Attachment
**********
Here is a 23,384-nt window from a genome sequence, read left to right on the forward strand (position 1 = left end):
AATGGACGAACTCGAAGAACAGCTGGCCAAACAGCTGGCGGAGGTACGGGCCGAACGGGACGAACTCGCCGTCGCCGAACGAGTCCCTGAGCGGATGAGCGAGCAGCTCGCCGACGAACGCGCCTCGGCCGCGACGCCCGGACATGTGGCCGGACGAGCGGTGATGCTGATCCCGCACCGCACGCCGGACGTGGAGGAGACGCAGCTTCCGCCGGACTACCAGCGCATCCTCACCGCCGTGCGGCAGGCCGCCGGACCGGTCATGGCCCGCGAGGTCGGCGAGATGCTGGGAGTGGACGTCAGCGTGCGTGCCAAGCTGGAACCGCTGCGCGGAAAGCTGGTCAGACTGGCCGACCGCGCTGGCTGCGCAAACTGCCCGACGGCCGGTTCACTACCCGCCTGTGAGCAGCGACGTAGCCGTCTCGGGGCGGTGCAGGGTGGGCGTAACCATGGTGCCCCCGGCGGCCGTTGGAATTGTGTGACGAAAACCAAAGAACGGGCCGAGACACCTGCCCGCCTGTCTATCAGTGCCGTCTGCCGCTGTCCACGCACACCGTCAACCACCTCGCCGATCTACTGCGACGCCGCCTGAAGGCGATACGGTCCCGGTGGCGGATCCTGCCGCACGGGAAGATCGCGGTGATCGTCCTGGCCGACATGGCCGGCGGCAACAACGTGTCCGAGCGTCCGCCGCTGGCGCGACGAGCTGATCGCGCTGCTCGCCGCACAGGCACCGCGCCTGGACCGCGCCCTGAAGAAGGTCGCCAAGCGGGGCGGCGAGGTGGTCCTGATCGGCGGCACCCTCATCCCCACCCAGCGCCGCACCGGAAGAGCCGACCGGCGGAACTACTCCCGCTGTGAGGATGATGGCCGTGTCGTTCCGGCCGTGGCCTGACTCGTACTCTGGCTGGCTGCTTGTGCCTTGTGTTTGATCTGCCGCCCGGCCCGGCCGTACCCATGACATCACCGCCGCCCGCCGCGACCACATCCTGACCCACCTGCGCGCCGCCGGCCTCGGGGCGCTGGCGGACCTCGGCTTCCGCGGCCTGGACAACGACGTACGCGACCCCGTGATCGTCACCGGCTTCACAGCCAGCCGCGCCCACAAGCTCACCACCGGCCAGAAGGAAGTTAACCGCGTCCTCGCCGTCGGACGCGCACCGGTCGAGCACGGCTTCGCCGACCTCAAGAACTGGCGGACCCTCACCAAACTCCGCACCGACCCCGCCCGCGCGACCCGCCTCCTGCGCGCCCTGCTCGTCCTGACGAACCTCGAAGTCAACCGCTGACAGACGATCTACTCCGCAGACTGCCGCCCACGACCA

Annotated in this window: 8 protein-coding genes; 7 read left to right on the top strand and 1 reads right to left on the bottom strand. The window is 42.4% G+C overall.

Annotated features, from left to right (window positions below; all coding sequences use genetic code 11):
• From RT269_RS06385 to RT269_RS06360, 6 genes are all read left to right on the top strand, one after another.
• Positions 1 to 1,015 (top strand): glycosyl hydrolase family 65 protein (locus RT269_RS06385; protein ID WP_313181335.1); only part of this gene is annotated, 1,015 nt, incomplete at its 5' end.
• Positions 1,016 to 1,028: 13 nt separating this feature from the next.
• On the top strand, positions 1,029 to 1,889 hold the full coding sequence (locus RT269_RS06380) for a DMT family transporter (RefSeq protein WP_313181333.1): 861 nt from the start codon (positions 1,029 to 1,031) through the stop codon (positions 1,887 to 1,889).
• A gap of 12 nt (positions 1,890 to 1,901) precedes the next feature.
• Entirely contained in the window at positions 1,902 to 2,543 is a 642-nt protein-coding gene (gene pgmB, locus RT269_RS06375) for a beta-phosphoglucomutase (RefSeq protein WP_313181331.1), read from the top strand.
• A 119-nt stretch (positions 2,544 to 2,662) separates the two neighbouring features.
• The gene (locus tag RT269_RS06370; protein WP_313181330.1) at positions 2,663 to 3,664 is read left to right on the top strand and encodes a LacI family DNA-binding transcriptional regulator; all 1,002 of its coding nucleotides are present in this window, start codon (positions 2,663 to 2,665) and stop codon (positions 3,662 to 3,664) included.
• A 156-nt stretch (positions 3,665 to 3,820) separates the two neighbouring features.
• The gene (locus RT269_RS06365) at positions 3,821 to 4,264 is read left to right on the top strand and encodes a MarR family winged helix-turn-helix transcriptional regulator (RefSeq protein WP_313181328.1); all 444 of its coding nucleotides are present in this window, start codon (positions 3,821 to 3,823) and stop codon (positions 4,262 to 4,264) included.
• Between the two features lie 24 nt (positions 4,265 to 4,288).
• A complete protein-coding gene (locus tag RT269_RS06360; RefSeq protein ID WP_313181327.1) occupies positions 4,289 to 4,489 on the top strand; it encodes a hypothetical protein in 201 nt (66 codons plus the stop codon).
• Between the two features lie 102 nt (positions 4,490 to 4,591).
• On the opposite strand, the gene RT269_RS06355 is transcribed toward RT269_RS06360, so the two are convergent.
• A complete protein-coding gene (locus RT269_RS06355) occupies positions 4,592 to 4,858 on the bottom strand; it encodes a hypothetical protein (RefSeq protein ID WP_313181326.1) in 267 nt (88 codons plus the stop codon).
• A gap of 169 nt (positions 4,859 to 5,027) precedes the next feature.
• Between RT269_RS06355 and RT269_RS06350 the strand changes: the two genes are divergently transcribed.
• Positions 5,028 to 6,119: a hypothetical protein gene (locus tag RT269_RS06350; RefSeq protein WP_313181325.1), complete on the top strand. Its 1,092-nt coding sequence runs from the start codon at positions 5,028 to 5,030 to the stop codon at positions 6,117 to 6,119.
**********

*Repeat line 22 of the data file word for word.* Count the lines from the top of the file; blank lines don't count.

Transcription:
• Positions 5,028 to 6,119: a hypothetical protein gene (locus tag RT269_RS06350; RefSeq protein WP_313181325.1), complete on the top strand. Its 1,092-nt coding sequence runs from the start codon at positions 5,028 to 5,030 to the stop codon at positions 6,117 to 6,119.